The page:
What About the Teachers Behind CTE, Early Ed?
The majority of governors have delivered their State of the State Addresses this year, and it looks like the big movers are early childhood education and career and technical education (CTE). While these are undoubtedly important issues, what must not be forgotten in states’ 2014 legislative agendas are polices that will hold schools and districts accountable for educating their students and ensuring that our most effective teachers are in schools with the students who need them most.
Numerous studies show that high-quality early childhood education can be incredibly helpful at boosting academic achievement, especially for low-income students who oftentimes do not receive the same at-home preparation as their more affluent peers. Students who are born into life at a financial disadvantage often fall victim to a system that allows them to fall behind early on. They are more likely to be taught by novice teachers and to attend schools with high teacher turnover rates. Early childhood education programs can help avert achievement gaps before they’ve formed, but only when they are quality programs with effective educators who believe their students can achieve at high levels.
Yet, governors in only a handful of states (Pennsylvania, Utah, and West Virginia among them) talked about initiatives that would hold educators accountable for the performance of their students. Although governors in Missouri, Washington, and Alabama have all promised to add more funding for early childhood programs in their state (Michigan Gov. Rick Snyder proposed a whopping $65 million to expand pre-K), none of these governors mentioned how to ensure that these programs are equipped with teachers who can provide our nation’s most disadvantaged students with the resources they so desperately need.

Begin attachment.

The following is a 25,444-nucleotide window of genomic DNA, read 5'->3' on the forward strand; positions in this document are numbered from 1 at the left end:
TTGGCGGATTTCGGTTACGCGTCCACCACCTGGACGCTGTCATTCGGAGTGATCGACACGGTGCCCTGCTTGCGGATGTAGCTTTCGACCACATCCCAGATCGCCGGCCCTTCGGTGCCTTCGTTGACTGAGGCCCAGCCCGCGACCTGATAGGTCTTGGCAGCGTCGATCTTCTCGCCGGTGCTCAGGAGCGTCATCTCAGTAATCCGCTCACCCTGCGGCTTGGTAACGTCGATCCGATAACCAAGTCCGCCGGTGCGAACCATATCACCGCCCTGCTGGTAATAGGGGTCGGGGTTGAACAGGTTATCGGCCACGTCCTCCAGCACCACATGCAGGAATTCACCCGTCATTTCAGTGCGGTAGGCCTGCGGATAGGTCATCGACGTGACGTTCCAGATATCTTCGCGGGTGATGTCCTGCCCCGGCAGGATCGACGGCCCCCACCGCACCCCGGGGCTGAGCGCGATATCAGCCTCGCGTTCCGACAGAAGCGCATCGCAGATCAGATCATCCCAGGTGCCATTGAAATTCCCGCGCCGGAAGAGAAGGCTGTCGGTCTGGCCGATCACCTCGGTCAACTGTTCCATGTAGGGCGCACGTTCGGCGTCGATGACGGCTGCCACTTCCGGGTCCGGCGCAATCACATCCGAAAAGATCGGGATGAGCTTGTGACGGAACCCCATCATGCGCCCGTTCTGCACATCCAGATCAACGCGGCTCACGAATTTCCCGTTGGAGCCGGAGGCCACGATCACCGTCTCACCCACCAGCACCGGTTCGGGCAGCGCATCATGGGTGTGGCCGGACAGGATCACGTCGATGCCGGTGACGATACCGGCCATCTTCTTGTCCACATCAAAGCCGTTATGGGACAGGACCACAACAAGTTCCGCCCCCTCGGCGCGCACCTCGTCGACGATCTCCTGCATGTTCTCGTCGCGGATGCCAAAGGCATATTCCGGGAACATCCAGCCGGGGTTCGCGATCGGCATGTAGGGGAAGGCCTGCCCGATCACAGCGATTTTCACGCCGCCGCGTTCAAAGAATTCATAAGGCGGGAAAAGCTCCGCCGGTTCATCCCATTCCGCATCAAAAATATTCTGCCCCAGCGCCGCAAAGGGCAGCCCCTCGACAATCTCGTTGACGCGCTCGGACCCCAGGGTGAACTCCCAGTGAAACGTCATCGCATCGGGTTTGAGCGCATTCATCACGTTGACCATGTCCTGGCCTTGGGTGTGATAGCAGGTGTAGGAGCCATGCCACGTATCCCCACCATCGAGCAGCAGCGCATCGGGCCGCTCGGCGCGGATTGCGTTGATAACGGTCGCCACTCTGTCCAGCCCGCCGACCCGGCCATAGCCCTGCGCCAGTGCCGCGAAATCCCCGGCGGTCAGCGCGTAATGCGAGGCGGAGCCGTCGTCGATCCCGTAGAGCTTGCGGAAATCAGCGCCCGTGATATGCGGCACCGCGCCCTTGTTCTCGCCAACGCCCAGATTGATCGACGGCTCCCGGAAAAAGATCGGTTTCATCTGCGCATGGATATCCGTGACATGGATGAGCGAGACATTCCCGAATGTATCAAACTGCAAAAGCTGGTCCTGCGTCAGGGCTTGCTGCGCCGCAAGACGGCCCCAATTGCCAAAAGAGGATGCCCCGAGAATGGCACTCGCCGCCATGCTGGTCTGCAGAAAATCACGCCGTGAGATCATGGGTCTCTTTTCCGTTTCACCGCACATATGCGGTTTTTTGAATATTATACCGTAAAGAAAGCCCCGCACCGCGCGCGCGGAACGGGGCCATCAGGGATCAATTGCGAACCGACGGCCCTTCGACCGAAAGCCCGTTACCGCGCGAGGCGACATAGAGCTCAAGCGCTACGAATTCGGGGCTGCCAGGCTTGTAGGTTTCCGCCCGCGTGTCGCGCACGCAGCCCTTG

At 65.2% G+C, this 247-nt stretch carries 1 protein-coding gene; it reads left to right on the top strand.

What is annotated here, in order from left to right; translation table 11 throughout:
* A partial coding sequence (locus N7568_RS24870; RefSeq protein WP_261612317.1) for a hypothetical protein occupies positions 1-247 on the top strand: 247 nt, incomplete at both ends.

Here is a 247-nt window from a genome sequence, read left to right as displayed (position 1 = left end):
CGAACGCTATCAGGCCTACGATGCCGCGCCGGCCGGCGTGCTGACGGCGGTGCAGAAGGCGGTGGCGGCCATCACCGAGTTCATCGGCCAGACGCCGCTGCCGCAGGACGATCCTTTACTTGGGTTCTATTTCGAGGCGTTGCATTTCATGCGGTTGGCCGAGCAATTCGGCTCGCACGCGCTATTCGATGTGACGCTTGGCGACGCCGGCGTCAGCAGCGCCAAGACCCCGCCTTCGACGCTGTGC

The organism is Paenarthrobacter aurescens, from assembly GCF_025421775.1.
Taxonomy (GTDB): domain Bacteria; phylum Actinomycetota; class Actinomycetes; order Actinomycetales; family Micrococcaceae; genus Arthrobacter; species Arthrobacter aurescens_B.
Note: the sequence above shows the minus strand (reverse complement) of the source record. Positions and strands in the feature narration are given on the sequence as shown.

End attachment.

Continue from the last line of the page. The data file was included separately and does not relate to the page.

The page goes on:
The same goes for CTE: Done right, it affords high school students opportunities to connect with useful training that will help them be successful in a technology-driven workforce. Done wrong, it can often play out as a form of tracking — moving academically struggling students out of college-prep courses and into, say, mechanics. The benefits of these programs are only seen when they are staffed by teachers who are knowledgeable about the skill they’re teaching and push for the same high standards as any college-prep curriculum. Governors in Alabama, Delaware, and Georgia have all said they hope to grow partnerships with local businesses and industry leaders to get high school students the skills they need to succeed in our global economy. This means that CTE improvements must look beyond mechanics and give students the tools they need for college and career, not one or the other. Prioritizing both gives students choice and upward mobility in their careers.
Proposals like these are great initiatives, but unless governors divert some energy toward ensuring these programs are staffed with best teachers — and that the neediest children have fair access to them — little real progress will be made toward closing achievement gaps in public education that have for far too long plagued our nation’s most disadvantaged students.